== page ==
OFB 12 bore pump-action shotgun is a 12 gauge shotgun developed and manufactured by the ordinance Factory Board of India. It is manufactured at the rifle factory Ishapore. It the is the standard shotgun of Indian army. It can accommodate 5 rounds maximum ( 4 in the magazine and one in the chamber). It has an effective range of about 50 meters. It is generally used to fire pellets to control mobs. Thus it is also known as the pellet gun. Other uses include breaching doors and close-quarter engagements. It is also used by many State police forces as well. It is also the only weapon on our list that is available in the civilian market as well.
Vidhwansak is a multi-calibre anti-materiel rifle or large-calibre sniper rifle manufactured by Ordnance Factory Tiruchirappalli. Vidhwansak means the “destructor” in Sanskrit. It can be used in the anti-materiel role for destroying enemy bunkers, lightly armoured vehicles, radar systems, communication equipment, parked aircraft, fuel storage facilities, and in many other versatile ways. It is also effective in long-range sniping, counter sniping and ordnance disposal roles.
Initially, it was developed as an indigenous option for the South African Daniel Anti-material rifle. It can fire three calibres 14.5x114mm, 12.7x108mm and 20x80mm. It has an effective firing range of 1,800 meters and weighs 25 kilograms. Indian Army and BSF use these rifles as their primary anti-material rifle.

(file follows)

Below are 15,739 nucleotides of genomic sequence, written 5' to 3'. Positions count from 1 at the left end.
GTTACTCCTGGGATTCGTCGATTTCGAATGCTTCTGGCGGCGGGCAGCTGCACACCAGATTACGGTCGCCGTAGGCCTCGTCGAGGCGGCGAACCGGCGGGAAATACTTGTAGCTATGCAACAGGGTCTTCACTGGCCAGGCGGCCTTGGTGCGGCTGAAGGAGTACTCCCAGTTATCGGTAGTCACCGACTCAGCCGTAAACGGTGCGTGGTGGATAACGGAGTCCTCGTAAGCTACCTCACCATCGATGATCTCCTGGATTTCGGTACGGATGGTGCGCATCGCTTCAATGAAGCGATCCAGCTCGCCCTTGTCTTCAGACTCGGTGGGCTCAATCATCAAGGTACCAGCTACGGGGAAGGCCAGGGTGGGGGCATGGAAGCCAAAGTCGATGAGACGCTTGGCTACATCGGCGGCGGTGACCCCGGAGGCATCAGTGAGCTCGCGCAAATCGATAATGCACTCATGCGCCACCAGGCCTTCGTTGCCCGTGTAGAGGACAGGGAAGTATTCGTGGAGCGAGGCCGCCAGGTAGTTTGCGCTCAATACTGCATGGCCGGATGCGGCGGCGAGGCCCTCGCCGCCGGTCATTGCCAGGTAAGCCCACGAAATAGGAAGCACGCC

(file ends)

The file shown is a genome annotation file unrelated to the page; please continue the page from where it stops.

The Joint Venture Protective Carbine (JVPC), also called the Modern Sub Machine Carbine (MSMC), is a submachine gun designed by the Armament Research and Development Establishment (ARDE), manufactured by the Ordnance Factory Board at Small Arms Factory, Kanpur and Ordnance Factory Tiruchirappalli. JVPC was developed for the Indian Army, based on previous experience from the INSAS family of firearms. Its main objective was to phase out the outdated Sterling machine guns.